At the heart of the violence and chaos in Ferguson is one question: What actually happened in the moments leading up to the death of Michael Brown. The public has heard from people who say they saw the incident. Authorities have spoken to the officer accused, but there’s still something missing.
"If body worn cameras had been in place, there would be an objective account of the events that could at least be assessed for if the use of force policy was followed or not," explained Chris Rickerd from the American Civil Liberties Union.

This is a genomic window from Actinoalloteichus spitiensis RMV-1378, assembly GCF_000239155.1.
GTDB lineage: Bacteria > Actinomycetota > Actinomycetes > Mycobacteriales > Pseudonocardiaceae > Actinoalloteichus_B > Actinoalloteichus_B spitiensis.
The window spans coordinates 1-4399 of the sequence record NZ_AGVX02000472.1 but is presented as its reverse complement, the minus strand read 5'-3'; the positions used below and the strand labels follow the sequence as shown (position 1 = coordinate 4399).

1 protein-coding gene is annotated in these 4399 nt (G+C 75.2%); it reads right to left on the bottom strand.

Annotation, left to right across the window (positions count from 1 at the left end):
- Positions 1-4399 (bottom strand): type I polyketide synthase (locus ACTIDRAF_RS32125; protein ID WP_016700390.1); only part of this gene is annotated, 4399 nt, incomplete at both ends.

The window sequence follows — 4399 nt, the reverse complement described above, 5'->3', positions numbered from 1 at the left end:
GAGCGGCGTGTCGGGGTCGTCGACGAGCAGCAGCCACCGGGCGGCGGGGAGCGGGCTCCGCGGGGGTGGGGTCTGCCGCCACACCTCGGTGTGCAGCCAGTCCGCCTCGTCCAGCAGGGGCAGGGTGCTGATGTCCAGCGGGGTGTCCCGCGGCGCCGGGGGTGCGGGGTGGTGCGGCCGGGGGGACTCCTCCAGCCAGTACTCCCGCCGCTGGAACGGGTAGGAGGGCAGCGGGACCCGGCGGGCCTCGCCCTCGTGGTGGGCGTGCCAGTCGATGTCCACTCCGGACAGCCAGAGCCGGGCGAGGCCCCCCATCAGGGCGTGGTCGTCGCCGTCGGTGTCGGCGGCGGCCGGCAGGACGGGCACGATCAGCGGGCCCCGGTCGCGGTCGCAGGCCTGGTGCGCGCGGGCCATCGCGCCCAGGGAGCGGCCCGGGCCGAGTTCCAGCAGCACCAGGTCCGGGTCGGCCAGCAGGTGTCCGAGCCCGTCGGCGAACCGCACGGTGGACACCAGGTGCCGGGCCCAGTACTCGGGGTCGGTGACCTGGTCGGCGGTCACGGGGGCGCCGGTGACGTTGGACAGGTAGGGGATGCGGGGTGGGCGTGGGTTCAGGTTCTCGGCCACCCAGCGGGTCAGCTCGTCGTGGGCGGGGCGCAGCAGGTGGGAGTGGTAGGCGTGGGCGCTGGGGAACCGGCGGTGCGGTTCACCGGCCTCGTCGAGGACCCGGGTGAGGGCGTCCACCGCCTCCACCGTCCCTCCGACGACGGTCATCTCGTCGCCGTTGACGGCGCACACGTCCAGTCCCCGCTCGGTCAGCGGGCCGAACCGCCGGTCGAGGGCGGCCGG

The ACLU often advocates against surveillance, but when it comes to the authorities being watched, he says it’s a win-win situation.
"It would exonerate the police officer if the allegation of abuse were false, but also as you said provide an objective account of what happened," said Rickerd.
We’re not talking about giving police more heavy machinery. The so-called ‘cop cams’ already in use are made to clip onto an officers lapel or even onto their sunglasses.
In a one year study in Rialto, California the numbers speak for themselves. Use-of-force complaints against officers wearing the cameras dropped 60% and complaints in general went down 88%.
Walter Olson, a Senior Fellow at the Cato Institute, says this could also help police by sorting out untrue claims. He says if the cop cams become widely adopted, they would need to come with some restrictions.